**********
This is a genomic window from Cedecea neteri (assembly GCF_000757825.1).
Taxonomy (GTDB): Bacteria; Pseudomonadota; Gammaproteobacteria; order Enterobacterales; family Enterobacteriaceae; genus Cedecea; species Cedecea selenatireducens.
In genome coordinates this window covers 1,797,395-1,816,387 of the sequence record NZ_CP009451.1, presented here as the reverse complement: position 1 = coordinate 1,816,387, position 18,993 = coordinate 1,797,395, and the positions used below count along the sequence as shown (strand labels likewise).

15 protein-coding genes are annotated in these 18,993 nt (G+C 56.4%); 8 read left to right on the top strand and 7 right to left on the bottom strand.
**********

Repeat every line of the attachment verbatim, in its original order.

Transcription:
This is a genomic window from Cedecea neteri (assembly GCF_000757825.1).
Taxonomy (GTDB): Bacteria; Pseudomonadota; Gammaproteobacteria; order Enterobacterales; family Enterobacteriaceae; genus Cedecea; species Cedecea selenatireducens.
In genome coordinates this window covers 1,797,395-1,816,387 of the sequence record NZ_CP009451.1, presented here as the reverse complement: position 1 = coordinate 1,816,387, position 18,993 = coordinate 1,797,395, and the positions used below count along the sequence as shown (strand labels likewise).

15 protein-coding genes are annotated in these 18,993 nt (G+C 56.4%); 8 read left to right on the top strand and 7 right to left on the bottom strand.